I like to think that most VCs don’t just stop at finding the entrepreneur and writing a check. But that’s not always the case. Ever since I started investing years ago, I always found the most rewarding part to be what happens after the check has been written, and I’m not just talking about the potential monetary returns.

One of Scout’s key activities is adding value to those we invest in. We don’t just invest money; we invest time. We start helping the entrepreneur from the minute they walk into our office. When we feel that immediate connection and know that the chemistry works between our team and the entrepreneur(s), we’re already at work thinking about what we can do to help. The first thing we’ll do is open our rolodex and introduce them to people we know can help them in ways we might not be able to.

At Scout, we are entrepreneurs. Our venture just happens to be a venture capital firm. Because of this, we know first hand what struggles entrepreneurs are going through and will go through. And when we help you, we are not only taking into consideration our own experience building the firm, but also taking trends from the data we’ve collected on our 50+ investments. We’ve seen it all.

In summary, if you think your firm needs a thesis overhaul, or even the creation of a thesis, be sure to base it on what your team is passionate about but also on what is practical for the size of your firm and fund. After all, this is how you differentiate yourself from the ever increasing number of firms. The entrepreneurs you attract and invest in will mirror the quality and authenticity of your thesis, so don’t rush it.

Is your Venture Capital Firm Having an Identity Crisis?

The Importance of Responding to Email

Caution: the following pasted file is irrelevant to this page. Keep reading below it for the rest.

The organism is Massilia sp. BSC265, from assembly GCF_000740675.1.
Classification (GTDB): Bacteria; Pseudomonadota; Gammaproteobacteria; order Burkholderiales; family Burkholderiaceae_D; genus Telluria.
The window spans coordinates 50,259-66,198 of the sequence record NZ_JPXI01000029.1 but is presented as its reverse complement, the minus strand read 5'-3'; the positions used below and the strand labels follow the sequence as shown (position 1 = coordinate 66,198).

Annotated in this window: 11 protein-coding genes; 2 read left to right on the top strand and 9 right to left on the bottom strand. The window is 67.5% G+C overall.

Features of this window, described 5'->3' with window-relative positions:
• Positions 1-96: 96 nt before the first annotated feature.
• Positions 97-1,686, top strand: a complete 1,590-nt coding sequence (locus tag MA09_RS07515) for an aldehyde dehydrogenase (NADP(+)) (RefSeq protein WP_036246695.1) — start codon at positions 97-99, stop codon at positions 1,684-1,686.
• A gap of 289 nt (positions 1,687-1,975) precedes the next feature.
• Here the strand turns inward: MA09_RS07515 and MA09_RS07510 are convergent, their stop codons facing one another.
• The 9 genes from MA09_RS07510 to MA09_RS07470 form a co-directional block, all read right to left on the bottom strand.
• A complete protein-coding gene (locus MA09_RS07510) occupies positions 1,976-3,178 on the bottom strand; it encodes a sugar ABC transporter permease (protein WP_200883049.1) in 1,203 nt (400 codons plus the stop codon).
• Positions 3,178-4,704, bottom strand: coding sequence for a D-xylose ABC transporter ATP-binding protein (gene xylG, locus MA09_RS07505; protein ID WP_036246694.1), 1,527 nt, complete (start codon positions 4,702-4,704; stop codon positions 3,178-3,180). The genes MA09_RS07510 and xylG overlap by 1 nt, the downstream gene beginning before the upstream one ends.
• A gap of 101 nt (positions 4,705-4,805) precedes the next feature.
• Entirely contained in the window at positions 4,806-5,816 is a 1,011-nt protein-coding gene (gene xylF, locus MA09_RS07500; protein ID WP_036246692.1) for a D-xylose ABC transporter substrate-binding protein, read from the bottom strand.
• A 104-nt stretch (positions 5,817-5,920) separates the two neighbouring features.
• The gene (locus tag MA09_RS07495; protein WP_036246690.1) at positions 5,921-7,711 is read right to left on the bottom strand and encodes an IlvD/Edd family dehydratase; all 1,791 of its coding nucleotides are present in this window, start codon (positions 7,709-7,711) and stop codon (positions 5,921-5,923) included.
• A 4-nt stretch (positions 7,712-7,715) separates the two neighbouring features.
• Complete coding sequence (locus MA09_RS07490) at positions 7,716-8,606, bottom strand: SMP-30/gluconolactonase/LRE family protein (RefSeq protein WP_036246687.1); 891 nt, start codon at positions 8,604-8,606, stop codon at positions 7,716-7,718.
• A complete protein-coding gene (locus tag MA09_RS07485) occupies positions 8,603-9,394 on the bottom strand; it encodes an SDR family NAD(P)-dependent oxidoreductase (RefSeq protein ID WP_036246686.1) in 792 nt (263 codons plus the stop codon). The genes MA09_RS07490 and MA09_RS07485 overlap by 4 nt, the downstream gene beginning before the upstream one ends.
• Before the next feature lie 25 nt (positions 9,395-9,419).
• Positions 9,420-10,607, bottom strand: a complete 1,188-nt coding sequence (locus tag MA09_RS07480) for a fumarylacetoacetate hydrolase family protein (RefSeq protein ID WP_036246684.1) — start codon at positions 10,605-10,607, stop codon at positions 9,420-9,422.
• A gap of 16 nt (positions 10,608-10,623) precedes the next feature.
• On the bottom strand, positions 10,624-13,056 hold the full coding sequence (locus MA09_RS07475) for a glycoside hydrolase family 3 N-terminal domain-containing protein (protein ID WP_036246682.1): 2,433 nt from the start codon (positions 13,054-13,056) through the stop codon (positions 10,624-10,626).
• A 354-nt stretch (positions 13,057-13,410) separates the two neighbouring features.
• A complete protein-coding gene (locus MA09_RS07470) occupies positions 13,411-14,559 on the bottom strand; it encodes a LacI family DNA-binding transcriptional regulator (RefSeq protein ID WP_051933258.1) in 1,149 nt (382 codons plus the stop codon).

There’s been a lot of discussion lately about the proper use of email since the Sony – North Korea incident.   In fact, Fred Wilson and one of our co-investors Gotham Gal got wrapped into the drama and Fred shared some great advice on limiting what you put in email.

I’ve been spending the last several years trying to examine how I interact with email and determine how this impacts my relationships, potential liability and in general, my communication skills.

It’s important to note that from my West Point and military background, it’s been ingrained that that you should always properly follow up with people whether that’s returning phone calls or emails.

I try to bring the same level of discipline to my work life.  While at AOL, I found it invaluable to always send a note and tell someone how nice it was to meet them.  This has served me extremely well and enabled me to build a very strong network of people in media and tech – many of whom have ascended to C-level positions.

Unfortunately, the flow of information is too much.    I’ve turned to tools such as SaneBox (thanks to Tom Katis) and (thanks to Ari Meisel).

While these tools help unclutter my inbox, I still try to invest the time into responding to entrepreneurs.  As an entrepreneur, I know how tiresome fundraising can be so I try to exercise mutual respect and respond.    Sometimes the inbound email doesn’t make it through SaneBox, so if I don’t respond, I might not have seen the email.

I think it’s important to touch on a point that Fred made in his post, which is that everyone should consider their emails as public information.   Whether you get hacked or not, if you limit what you write in email, you will be thankful in the long run.   I find this to be especially true when dealing with a legal matter, HR or any sensitive subject.  In most cases, its better to just pick up the phone.

The Importance of Responding to Email